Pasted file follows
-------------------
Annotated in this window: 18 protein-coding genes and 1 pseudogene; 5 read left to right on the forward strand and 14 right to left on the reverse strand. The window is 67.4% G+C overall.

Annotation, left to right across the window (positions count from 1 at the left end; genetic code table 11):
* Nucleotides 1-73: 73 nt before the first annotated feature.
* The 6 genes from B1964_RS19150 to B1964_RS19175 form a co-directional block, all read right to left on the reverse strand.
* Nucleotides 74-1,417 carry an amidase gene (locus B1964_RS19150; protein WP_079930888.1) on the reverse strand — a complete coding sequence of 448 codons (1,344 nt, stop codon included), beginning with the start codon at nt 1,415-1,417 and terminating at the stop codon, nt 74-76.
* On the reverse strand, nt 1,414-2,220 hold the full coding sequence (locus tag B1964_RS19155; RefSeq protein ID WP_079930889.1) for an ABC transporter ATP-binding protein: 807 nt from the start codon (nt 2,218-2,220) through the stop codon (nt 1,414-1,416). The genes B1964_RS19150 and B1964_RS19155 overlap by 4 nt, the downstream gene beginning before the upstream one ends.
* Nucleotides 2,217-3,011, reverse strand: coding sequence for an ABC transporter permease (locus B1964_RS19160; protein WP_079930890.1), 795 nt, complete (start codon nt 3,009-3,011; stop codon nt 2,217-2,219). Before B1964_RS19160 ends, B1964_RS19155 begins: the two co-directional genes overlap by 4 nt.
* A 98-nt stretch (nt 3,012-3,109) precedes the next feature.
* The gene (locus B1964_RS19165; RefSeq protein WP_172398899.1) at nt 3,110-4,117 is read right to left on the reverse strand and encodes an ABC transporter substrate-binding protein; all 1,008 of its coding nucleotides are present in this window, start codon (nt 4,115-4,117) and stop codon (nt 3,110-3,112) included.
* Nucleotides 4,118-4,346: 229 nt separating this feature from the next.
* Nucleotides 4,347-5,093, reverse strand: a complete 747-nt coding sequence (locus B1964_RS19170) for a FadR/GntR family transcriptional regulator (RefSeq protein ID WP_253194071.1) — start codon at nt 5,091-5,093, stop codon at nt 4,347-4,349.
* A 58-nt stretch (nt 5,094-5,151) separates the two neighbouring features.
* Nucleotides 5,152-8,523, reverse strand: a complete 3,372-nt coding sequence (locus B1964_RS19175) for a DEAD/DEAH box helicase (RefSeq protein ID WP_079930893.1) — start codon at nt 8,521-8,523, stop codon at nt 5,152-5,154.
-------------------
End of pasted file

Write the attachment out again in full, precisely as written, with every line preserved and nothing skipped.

Annotated in this window: 18 protein-coding genes and 1 pseudogene; 5 read left to right on the forward strand and 14 right to left on the reverse strand. The window is 67.4% G+C overall.

Annotation, left to right across the window (positions count from 1 at the left end; genetic code table 11):
* Nucleotides 1-73: 73 nt before the first annotated feature.
* The 6 genes from B1964_RS19150 to B1964_RS19175 form a co-directional block, all read right to left on the reverse strand.
* Nucleotides 74-1,417 carry an amidase gene (locus B1964_RS19150; protein WP_079930888.1) on the reverse strand — a complete coding sequence of 448 codons (1,344 nt, stop codon included), beginning with the start codon at nt 1,415-1,417 and terminating at the stop codon, nt 74-76.
* On the reverse strand, nt 1,414-2,220 hold the full coding sequence (locus tag B1964_RS19155; RefSeq protein ID WP_079930889.1) for an ABC transporter ATP-binding protein: 807 nt from the start codon (nt 2,218-2,220) through the stop codon (nt 1,414-1,416). The genes B1964_RS19150 and B1964_RS19155 overlap by 4 nt, the downstream gene beginning before the upstream one ends.
* Nucleotides 2,217-3,011, reverse strand: coding sequence for an ABC transporter permease (locus B1964_RS19160; protein WP_079930890.1), 795 nt, complete (start codon nt 3,009-3,011; stop codon nt 2,217-2,219). Before B1964_RS19160 ends, B1964_RS19155 begins: the two co-directional genes overlap by 4 nt.
* A 98-nt stretch (nt 3,012-3,109) precedes the next feature.
* The gene (locus B1964_RS19165; RefSeq protein WP_172398899.1) at nt 3,110-4,117 is read right to left on the reverse strand and encodes an ABC transporter substrate-binding protein; all 1,008 of its coding nucleotides are present in this window, start codon (nt 4,115-4,117) and stop codon (nt 3,110-3,112) included.
* Nucleotides 4,118-4,346: 229 nt separating this feature from the next.
* Nucleotides 4,347-5,093, reverse strand: a complete 747-nt coding sequence (locus B1964_RS19170) for a FadR/GntR family transcriptional regulator (RefSeq protein ID WP_253194071.1) — start codon at nt 5,091-5,093, stop codon at nt 4,347-4,349.
* A 58-nt stretch (nt 5,094-5,151) separates the two neighbouring features.
* Nucleotides 5,152-8,523, reverse strand: a complete 3,372-nt coding sequence (locus B1964_RS19175) for a DEAD/DEAH box helicase (RefSeq protein ID WP_079930893.1) — start codon at nt 8,521-8,523, stop codon at nt 5,152-5,154.